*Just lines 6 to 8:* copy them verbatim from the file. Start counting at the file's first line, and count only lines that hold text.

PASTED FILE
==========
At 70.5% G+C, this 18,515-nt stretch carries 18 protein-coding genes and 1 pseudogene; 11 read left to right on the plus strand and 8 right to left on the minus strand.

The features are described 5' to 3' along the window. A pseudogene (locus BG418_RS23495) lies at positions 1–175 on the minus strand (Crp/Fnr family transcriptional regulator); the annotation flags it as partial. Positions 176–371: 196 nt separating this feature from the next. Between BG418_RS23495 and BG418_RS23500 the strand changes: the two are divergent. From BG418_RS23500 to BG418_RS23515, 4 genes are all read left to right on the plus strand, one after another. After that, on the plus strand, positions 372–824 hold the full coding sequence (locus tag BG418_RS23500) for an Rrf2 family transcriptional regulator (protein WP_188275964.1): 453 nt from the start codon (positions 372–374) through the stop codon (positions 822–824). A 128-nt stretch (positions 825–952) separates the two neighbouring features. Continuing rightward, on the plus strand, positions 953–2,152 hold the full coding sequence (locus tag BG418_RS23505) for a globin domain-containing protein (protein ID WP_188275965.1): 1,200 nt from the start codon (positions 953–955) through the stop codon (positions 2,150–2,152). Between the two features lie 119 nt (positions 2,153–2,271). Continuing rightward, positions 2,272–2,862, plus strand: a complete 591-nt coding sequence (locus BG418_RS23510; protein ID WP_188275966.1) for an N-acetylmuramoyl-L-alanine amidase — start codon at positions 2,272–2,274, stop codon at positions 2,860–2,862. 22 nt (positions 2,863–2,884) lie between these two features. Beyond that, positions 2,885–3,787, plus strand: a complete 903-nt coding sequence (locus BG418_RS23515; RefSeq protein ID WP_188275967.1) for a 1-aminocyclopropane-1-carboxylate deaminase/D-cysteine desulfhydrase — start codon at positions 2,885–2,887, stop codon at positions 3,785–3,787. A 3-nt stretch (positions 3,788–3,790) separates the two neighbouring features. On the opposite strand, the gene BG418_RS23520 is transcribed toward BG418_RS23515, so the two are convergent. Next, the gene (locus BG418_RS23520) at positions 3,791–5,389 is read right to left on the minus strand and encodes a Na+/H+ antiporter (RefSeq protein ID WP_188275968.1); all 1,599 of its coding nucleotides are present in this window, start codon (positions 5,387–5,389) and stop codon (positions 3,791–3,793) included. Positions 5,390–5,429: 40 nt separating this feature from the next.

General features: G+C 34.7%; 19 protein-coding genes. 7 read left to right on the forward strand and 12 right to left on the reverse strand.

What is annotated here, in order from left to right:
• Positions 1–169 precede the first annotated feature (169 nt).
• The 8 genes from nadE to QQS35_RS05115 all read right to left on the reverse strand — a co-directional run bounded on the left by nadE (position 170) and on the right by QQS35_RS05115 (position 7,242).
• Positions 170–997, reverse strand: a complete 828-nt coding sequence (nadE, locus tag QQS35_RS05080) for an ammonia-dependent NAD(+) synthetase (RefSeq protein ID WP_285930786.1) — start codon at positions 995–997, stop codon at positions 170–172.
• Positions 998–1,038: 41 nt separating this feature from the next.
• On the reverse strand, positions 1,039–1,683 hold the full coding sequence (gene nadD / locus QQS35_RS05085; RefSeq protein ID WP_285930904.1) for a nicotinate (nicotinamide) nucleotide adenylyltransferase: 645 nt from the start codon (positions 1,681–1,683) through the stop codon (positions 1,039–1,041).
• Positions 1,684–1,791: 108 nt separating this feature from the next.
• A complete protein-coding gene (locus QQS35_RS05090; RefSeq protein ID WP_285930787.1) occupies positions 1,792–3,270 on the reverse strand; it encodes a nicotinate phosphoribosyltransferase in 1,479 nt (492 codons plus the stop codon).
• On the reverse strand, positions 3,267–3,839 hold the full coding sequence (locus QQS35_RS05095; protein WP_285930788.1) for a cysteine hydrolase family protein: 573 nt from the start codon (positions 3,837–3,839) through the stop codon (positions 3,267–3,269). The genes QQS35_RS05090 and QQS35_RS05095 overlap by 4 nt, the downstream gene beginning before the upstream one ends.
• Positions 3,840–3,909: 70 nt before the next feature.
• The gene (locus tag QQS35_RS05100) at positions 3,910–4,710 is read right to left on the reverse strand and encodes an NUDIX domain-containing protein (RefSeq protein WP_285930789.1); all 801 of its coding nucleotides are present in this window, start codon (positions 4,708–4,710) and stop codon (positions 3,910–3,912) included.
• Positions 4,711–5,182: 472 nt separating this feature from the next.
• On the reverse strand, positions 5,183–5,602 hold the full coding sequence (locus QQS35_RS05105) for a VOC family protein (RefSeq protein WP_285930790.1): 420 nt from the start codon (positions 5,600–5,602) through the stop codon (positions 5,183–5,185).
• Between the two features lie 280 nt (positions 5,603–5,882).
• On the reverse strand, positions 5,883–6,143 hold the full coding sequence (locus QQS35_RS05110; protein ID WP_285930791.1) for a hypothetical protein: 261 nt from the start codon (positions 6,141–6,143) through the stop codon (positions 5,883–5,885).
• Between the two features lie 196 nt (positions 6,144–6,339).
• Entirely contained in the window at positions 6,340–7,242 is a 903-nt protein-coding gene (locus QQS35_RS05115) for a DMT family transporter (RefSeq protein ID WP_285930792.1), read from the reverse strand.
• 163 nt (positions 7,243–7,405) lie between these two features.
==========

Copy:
• The 8 genes from nadE to QQS35_RS05115 all read right to left on the reverse strand — a co-directional run bounded on the left by nadE (position 170) and on the right by QQS35_RS05115 (position 7,242).
• Positions 170–997, reverse strand: a complete 828-nt coding sequence (nadE, locus tag QQS35_RS05080) for an ammonia-dependent NAD(+) synthetase (RefSeq protein ID WP_285930786.1) — start codon at positions 995–997, stop codon at positions 170–172.
• Positions 998–1,038: 41 nt separating this feature from the next.